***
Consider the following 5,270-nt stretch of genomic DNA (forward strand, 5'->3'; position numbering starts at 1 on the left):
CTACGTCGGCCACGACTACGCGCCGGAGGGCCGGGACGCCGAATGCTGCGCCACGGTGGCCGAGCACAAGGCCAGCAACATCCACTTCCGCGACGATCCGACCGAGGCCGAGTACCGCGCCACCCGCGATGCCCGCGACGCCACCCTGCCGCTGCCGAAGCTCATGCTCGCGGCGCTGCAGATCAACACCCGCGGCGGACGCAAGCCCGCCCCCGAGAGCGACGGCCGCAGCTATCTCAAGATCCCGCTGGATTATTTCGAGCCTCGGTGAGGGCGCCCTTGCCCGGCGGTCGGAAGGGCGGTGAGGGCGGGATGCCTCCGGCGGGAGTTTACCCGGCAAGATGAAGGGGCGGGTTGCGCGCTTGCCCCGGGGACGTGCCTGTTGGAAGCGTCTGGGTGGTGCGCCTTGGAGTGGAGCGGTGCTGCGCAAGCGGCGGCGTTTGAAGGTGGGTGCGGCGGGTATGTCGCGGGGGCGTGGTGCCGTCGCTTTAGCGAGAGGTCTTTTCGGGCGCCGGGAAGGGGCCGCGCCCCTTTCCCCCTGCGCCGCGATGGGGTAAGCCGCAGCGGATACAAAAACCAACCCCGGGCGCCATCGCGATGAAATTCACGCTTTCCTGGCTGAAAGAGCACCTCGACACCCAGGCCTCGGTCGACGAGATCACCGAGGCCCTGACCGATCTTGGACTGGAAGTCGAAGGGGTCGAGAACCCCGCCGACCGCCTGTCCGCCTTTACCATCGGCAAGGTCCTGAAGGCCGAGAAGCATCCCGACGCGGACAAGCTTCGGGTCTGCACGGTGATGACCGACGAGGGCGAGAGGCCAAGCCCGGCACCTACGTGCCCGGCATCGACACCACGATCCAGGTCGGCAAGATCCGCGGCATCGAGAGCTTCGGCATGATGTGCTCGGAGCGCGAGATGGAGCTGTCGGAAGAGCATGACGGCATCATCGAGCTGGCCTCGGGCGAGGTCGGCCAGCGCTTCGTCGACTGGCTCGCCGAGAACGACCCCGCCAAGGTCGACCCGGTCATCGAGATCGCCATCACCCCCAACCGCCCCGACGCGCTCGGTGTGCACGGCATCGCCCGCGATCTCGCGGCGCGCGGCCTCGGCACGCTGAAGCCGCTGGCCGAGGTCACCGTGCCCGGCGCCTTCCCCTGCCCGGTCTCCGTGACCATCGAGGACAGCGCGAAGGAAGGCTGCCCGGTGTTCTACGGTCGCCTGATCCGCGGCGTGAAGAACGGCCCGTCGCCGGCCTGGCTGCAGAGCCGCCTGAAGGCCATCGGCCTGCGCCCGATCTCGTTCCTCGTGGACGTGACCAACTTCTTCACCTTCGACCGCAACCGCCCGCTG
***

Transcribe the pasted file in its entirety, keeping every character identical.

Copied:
Consider the following 5,270-nt stretch of genomic DNA (forward strand, 5'->3'; position numbering starts at 1 on the left):
CTACGTCGGCCACGACTACGCGCCGGAGGGCCGGGACGCCGAATGCTGCGCCACGGTGGCCGAGCACAAGGCCAGCAACATCCACTTCCGCGACGATCCGACCGAGGCCGAGTACCGCGCCACCCGCGATGCCCGCGACGCCACCCTGCCGCTGCCGAAGCTCATGCTCGCGGCGCTGCAGATCAACACCCGCGGCGGACGCAAGCCCGCCCCCGAGAGCGACGGCCGCAGCTATCTCAAGATCCCGCTGGATTATTTCGAGCCTCGGTGAGGGCGCCCTTGCCCGGCGGTCGGAAGGGCGGTGAGGGCGGGATGCCTCCGGCGGGAGTTTACCCGGCAAGATGAAGGGGCGGGTTGCGCGCTTGCCCCGGGGACGTGCCTGTTGGAAGCGTCTGGGTGGTGCGCCTTGGAGTGGAGCGGTGCTGCGCAAGCGGCGGCGTTTGAAGGTGGGTGCGGCGGGTATGTCGCGGGGGCGTGGTGCCGTCGCTTTAGCGAGAGGTCTTTTCGGGCGCCGGGAAGGGGCCGCGCCCCTTTCCCCCTGCGCCGCGATGGGGTAAGCCGCAGCGGATACAAAAACCAACCCCGGGCGCCATCGCGATGAAATTCACGCTTTCCTGGCTGAAAGAGCACCTCGACACCCAGGCCTCGGTCGACGAGATCACCGAGGCCCTGACCGATCTTGGACTGGAAGTCGAAGGGGTCGAGAACCCCGCCGACCGCCTGTCCGCCTTTACCATCGGCAAGGTCCTGAAGGCCGAGAAGCATCCCGACGCGGACAAGCTTCGGGTCTGCACGGTGATGACCGACGAGGGCGAGAGGCCAAGCCCGGCACCTACGTGCCCGGCATCGACACCACGATCCAGGTCGGCAAGATCCGCGGCATCGAGAGCTTCGGCATGATGTGCTCGGAGCGCGAGATGGAGCTGTCGGAAGAGCATGACGGCATCATCGAGCTGGCCTCGGGCGAGGTCGGCCAGCGCTTCGTCGACTGGCTCGCCGAGAACGACCCCGCCAAGGTCGACCCGGTCATCGAGATCGCCATCACCCCCAACCGCCCCGACGCGCTCGGTGTGCACGGCATCGCCCGCGATCTCGCGGCGCGCGGCCTCGGCACGCTGAAGCCGCTGGCCGAGGTCACCGTGCCCGGCGCCTTCCCCTGCCCGGTCTCCGTGACCATCGAGGACAGCGCGAAGGAAGGCTGCCCGGTGTTCTACGGTCGCCTGATCCGCGGCGTGAAGAACGGCCCGTCGCCGGCCTGGCTGCAGAGCCGCCTGAAGGCCATCGGCCTGCGCCCGATCTCGTTCCTCGTGGACGTGACCAACTTCTTCACCTTCGACCGCAACCGCCCGCTG